Maths Revision Year 8 Tips

21 April 2022
Posted in Study
21 April 2022 Team Alchemy

Revising for maths at any level is no easy task. In Year 8, you face your second year of HSC, and the topics keep piling up. You need a rigorous revision program to keep up with all the new concepts and solidify your understanding of the old ones. But how do you keep up with it all? Here are a few tips to help you make your Year 8 maths revision effective and efficient.

Do an initial assessment

Before you can start making any preparations, you need to know how much you need to focus. You can use a past paper or mock exams to give you essential insight into areas you do well on and others that require more attention.

Once you know your strongest and weakest topics in maths, you can now start planning out what you want to revise and how to go about it. If your test score is low, don’t lose confidence, it’s a great starting point and will give you a greater sense of satisfaction once you start improving on the topic.

Set a timetable for revision

Now that you have a clear idea of the work cut out for you, the next step is setting a timetable for revision. When planning your time, be strict with yourself. You can enforce self-discipline by making a revision timetable and sticking to it.

Your timetable should have a structured day that includes breaks and blocks of revision time. Having a good balance of both will increase the efficiency of your revision. It also ensures that all the material is covered before it’s time for any exams or tests.

Focus on creating a timetable that suits you. If you’re not a morning person, you can have a timetable that sets the revision when you work best to enhance the results of the revision.

Be practical

Most subjects in Year 8 will have thick textbooks. You have to go through the books to understand and learn the theories. With maths, it’s different. Although there’s a lot you can learn from a textbook, the best way to learn maths is by doing maths.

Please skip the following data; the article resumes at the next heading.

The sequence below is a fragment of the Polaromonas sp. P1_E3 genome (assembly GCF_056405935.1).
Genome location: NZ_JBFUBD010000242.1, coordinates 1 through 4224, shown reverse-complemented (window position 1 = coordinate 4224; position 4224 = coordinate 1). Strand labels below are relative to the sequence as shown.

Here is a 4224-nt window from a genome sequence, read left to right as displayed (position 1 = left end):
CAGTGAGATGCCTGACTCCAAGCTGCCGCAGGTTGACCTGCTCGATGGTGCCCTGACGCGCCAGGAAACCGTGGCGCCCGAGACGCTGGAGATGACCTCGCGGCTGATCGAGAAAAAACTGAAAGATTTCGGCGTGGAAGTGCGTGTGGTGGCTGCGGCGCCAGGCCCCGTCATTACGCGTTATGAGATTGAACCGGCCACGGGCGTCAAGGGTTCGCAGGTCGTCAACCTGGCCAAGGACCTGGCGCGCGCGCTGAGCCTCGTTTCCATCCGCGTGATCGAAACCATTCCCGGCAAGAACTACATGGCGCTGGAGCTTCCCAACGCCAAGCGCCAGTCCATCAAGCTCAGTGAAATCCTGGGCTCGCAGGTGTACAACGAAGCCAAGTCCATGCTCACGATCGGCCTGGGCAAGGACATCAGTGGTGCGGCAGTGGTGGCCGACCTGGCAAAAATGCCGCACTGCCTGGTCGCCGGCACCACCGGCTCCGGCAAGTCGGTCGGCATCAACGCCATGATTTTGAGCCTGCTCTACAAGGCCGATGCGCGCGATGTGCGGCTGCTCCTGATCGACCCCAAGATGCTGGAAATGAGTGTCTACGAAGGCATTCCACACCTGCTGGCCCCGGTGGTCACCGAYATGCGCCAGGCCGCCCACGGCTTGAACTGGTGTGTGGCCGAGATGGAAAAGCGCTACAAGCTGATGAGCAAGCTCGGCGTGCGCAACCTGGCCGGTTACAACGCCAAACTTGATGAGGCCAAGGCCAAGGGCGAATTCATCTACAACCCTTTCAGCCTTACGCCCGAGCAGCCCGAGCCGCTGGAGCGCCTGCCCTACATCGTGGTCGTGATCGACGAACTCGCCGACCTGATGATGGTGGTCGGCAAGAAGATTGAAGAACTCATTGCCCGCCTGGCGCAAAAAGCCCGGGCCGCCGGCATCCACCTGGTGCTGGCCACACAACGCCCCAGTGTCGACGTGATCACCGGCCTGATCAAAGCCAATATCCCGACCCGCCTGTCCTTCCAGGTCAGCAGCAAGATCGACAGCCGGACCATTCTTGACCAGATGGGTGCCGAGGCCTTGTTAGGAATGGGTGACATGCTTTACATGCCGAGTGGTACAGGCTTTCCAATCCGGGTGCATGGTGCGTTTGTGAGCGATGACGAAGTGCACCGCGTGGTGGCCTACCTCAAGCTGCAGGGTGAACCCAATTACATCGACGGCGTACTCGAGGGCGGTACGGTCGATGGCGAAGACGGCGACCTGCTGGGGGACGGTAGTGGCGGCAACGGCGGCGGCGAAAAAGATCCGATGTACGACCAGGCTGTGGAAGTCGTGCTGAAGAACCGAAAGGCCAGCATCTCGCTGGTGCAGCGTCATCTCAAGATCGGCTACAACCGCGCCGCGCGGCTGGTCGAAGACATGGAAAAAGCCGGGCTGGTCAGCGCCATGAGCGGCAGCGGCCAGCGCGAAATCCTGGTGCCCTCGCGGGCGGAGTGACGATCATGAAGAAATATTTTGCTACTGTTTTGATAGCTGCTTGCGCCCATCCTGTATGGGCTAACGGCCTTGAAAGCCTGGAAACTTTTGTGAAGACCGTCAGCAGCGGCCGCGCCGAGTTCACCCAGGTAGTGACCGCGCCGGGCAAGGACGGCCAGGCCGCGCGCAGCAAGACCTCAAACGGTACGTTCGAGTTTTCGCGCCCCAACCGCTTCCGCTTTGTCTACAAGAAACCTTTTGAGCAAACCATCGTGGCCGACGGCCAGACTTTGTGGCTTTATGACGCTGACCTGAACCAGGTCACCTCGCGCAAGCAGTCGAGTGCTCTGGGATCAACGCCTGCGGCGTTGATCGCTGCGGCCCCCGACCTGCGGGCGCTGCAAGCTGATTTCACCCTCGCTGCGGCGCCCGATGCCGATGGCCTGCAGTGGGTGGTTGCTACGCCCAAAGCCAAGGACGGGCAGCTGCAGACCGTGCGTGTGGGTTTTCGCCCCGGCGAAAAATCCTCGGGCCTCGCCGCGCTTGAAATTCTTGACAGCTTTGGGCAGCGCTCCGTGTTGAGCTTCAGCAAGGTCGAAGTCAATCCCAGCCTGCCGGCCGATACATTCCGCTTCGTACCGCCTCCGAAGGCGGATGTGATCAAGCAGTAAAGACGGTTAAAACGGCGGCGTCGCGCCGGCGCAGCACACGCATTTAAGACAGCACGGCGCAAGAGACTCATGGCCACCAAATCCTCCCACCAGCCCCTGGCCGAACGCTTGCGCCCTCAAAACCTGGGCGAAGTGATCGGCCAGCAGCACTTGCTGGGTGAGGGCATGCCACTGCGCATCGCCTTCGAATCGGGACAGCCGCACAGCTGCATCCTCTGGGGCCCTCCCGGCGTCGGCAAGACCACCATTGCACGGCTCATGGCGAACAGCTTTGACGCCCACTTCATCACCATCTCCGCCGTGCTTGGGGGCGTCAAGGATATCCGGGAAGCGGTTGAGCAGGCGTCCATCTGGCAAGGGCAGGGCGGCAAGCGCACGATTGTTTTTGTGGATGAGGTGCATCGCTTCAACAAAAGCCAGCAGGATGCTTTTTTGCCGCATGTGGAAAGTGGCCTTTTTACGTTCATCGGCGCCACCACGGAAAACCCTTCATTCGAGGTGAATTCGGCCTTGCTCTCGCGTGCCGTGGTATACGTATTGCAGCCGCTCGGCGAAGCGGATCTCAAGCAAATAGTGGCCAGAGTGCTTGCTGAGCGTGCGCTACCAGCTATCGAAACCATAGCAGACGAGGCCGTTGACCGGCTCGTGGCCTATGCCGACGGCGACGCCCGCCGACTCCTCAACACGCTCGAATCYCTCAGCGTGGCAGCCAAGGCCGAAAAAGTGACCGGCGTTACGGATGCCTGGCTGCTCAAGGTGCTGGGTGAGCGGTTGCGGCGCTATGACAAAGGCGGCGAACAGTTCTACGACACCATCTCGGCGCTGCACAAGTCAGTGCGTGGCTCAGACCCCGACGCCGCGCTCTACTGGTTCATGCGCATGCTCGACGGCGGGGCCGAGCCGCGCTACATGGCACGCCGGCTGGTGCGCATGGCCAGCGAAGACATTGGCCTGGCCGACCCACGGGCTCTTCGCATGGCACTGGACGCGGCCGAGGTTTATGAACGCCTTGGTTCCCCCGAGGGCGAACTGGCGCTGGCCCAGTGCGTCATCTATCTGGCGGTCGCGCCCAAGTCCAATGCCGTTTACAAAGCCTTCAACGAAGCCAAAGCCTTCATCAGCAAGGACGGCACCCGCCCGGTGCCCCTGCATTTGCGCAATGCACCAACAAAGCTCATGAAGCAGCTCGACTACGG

You will find that doing 30 minutes of maths has more impact than two hours of going through textbooks you are learning while doing the questions.

Give weaker topics more attention

No exam will comprise only one type of question. Therefore, you need to ensure your revision addresses areas you’re good at and those not good at.

During revision, it’s better to start by tackling topics and questions that you struggle with the most. By beginning with the areas you’re weak at, you have more time to work on the topics, and your attention is better, giving you better results. You can then have fresher sessions on the topics you’re good at.

Practice exam questions

Textbook math questions often focus on helping students understand the concept at hand. They are not as challenging as exam questions, which sometimes require students to draw knowledge from different topics to solve the problem.

There are two reasons you should use exam questions when revising for Year 8 maths. The first is that you get to tackle more challenging problems that test your revision mechanism and determine if it’s yielding positive results.

Using exam questions also gives you an idea of what to expect when the exams come knocking. You can turn up the pressure once in a while by timing yourself to put yourself in an actual exam situation. This is critical in ensuring you have the right experience and get used to complete the papers within the allocated time.

Get help

There are some topics in maths you may never get your head around no matter how hard you revise. Acknowledging this and getting additional help and support is critical in helping you crack the topics. If you relentlessly try to understand the concepts yourself, you will only stress yourself and take up too much unnecessary time.

You can ask friends and family for help. If that doesn’t work, you can try engaging your teacher outside of lessons or even consider more focused one-on-one support from a qualified maths tutor.


Resting is just as important as revising. Without adequate rest, the topics you’re trying to master become jumbled, and the revision process becomes a nightmare because the brain can’t absorb any more information.

You should take breaks between each new topic, try and reflect on what you have just worked on and let it soak naturally. You should also get enough rest to avoid stress and maintain a laser-sharp focus on your next revision session.

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